Reuters Health Information: HCV, not HIV, associated with inferior kidney transplant outcome
HCV, not HIV, associated with inferior kidney transplant outcome
Last Updated: 2014-08-01
By Megan Brooks
NEW YORK (Reuters Health) - HIV infection does not affect
kidney transplant graft or patient outcomes but hepatitis C
virus (HCV) infection has a negative impact on both, according
to a study by researchers from the Penn Transplant Institute at
the University of Pennsylvania in Philadelphia.
The researchers say pretransplant HCV eradication should be
a priority to improve outcomes in this population.
Dr. Deidre Sawinski reported the study findings during a
July 30 Plenary Session at the 2014 World Transplant Congress on
In an interview with Reuters Health, she said their research
was motivated by a clinical observation.
"We noticed in our practice that a lot of HIV-positive
kidney transplant recipients had excellent outcomes, but
unfortunately, a lot of our hepatitis C patients over time lost
their grafts and some patients died," she explained.
So the Penn team looked beyond their own practice to the
United Network for Organ Sharing (UNOS) database, which collects
information on all transplants across the country, and confirmed
that what they were seeing is happening across the country.
They compared the effect of HIV, HCV, or HIV/HCV
co-infection on kidney transplant outcomes in patients
transplanted between 1996 and 2012.
They examined patient and overall graft survival in 429
HIV-positive patients, 5145 HCV-positive patients, 129 HIV/HCV
co-infected patients and 106,288 HIV-negative/HCV-negative
patients (reference population).
They found that patient and graft survival in the
HIV-positive group did not differ markedly from the reference
population and was superior to both HCV-positive and
The hazard ratios for graft loss and death were 1.41 and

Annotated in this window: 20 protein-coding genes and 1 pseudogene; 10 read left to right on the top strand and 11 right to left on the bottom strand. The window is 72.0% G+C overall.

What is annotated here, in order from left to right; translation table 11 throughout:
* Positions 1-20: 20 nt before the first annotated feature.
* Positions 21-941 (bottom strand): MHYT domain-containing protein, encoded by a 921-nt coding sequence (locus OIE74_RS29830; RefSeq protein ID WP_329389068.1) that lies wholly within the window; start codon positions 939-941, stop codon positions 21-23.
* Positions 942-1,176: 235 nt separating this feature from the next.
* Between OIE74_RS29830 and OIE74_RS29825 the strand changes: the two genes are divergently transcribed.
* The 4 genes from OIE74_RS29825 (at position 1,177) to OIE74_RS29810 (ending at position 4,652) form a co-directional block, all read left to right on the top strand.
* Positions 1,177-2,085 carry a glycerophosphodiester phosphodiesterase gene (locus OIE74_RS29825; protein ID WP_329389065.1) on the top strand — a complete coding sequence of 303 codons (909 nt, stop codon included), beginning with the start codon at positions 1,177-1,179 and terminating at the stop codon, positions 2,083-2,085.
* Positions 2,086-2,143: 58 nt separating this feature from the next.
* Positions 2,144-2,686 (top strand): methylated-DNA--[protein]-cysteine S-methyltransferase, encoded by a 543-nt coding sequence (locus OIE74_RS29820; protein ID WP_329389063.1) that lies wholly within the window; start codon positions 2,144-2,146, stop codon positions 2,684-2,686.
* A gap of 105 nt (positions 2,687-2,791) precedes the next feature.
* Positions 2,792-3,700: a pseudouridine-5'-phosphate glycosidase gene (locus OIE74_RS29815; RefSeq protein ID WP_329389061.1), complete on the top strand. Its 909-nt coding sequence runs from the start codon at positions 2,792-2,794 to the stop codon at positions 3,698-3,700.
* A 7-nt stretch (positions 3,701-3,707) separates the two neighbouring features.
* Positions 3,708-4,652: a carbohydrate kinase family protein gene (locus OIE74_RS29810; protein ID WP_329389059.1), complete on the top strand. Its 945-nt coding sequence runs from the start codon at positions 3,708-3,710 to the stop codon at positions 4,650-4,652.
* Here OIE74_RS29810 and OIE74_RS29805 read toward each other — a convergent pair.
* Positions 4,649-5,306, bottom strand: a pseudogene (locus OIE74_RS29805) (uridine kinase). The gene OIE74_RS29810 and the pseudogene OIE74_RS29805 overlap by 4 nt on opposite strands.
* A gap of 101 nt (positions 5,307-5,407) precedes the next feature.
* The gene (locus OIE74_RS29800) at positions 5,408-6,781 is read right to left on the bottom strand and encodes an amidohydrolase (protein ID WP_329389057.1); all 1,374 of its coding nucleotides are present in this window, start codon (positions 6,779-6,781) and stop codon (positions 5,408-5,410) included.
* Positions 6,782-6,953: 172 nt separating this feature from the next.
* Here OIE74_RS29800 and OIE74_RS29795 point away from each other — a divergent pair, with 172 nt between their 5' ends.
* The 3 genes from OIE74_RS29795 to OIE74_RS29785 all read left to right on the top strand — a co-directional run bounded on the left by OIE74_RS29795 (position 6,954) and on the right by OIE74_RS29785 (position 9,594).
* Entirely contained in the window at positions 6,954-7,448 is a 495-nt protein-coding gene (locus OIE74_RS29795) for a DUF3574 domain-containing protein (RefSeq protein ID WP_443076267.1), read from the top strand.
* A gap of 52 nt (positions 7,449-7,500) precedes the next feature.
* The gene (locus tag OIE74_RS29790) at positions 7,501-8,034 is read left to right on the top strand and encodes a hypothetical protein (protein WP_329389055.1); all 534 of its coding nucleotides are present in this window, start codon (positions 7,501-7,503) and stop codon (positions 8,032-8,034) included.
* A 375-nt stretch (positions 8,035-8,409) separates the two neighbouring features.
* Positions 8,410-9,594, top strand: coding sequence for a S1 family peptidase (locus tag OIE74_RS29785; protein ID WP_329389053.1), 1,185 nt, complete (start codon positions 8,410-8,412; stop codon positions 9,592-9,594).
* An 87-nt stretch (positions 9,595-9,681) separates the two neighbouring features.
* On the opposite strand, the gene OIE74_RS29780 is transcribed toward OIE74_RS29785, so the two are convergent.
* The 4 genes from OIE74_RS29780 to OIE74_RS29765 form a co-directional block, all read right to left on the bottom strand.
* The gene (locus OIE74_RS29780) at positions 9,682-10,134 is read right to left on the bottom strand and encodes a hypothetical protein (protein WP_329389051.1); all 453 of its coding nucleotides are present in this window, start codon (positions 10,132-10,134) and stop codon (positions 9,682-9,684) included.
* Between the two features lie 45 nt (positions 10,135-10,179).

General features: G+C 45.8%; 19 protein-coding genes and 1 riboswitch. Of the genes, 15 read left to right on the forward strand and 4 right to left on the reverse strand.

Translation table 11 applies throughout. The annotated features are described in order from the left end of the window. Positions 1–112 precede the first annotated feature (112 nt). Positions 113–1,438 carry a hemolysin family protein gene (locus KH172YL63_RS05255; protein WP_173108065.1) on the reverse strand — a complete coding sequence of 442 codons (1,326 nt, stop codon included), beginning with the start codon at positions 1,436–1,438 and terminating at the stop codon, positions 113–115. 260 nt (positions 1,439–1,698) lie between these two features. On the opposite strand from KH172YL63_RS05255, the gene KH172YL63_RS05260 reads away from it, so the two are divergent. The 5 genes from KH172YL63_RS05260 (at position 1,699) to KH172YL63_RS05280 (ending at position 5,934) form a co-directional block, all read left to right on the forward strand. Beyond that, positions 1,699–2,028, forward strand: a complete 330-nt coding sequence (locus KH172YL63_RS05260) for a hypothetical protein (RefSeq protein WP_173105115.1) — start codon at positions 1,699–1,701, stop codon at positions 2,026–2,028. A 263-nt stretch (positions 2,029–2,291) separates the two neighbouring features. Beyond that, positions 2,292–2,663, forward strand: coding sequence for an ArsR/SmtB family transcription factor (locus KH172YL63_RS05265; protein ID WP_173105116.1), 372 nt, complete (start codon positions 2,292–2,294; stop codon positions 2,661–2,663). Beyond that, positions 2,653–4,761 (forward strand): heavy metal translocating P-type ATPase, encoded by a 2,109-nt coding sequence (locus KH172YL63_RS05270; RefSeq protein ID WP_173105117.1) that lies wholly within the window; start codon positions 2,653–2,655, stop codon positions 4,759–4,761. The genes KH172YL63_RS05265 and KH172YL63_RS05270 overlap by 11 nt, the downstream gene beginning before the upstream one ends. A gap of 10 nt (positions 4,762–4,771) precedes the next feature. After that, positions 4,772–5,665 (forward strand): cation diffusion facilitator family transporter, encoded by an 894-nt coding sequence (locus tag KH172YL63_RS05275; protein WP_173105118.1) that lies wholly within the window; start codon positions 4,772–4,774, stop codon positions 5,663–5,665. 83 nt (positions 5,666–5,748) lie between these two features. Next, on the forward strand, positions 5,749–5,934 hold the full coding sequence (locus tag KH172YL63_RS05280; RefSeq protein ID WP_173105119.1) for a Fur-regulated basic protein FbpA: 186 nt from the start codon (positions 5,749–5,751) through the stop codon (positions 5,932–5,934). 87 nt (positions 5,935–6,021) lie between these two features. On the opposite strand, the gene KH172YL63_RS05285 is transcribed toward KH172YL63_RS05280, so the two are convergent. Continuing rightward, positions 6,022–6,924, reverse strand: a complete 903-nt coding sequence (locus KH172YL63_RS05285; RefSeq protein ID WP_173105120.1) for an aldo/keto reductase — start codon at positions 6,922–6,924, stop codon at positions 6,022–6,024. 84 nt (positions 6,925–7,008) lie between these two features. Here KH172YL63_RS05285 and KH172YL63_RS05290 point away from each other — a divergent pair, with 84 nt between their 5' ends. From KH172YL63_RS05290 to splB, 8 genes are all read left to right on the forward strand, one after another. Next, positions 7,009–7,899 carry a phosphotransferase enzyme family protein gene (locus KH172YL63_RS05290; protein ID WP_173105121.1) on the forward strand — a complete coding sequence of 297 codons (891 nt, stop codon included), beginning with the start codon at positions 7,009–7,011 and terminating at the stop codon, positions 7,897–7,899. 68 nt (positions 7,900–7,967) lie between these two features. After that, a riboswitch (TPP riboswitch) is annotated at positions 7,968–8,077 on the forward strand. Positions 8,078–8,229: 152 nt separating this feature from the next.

1.53 in HCV-positive patients, compared with 1.13 and 1.31 in
HIV-positive patients, and 2.58 and 3.28 in HIV/HCV co-infected
"The key findings are that HIV-positive patients did not
have a difference in their outcomes compared to uninfected
recipients, for either patient or kidney survival," Dr. Sawinski
said, "but that hep C patients did worse than the HIV patients
or uninfected normals. And the unfortunate finding is that
patients who are co-infected did the absolute worse in terms of
patient and graft survival."
Dr. Sawinski said the stigma of HIV in the transplant field
provided another motivation for the study.
"There still is a lot of stigma for patients with HIV, they
definitely have decreased access to transplantation. Only about
a quarter of centers will be willing to take them on as
transplant recipients and we thought that this was unjustified,"
she told Reuters Health. "These patients are perceived to be
very high risk but if anything our data shows that they are not,
and that hep C patients, which pretty much any center will
transplant without a second thought, actually probably are more
high risk than the HIV folks."
Dr. Sawinksi said more study is needed to figure out why HCV
patients do worse, "whether this is due to uncontrolled hep C,
or are we as physicians perhaps too cautious in our use of
immunosuppression in these patients because we worry about their
hep C getting out of control."
She also told Reuters Health, "The study has caused us to
look more closely at our co-infected recipients and perhaps be
more selective but it's also motivated us as a center to try to
get more actively involved in trials of new hep C direct-acting
antivirals in dialysis patients. Currently, there is an FDA
warning that patients who have kidney function less than 30% and
who are on dialysis are not supposed to be treated with these
new hep C therapies because there is no dosing information."
Trials are needed to figure out appropriate dosing in these
patients, she added.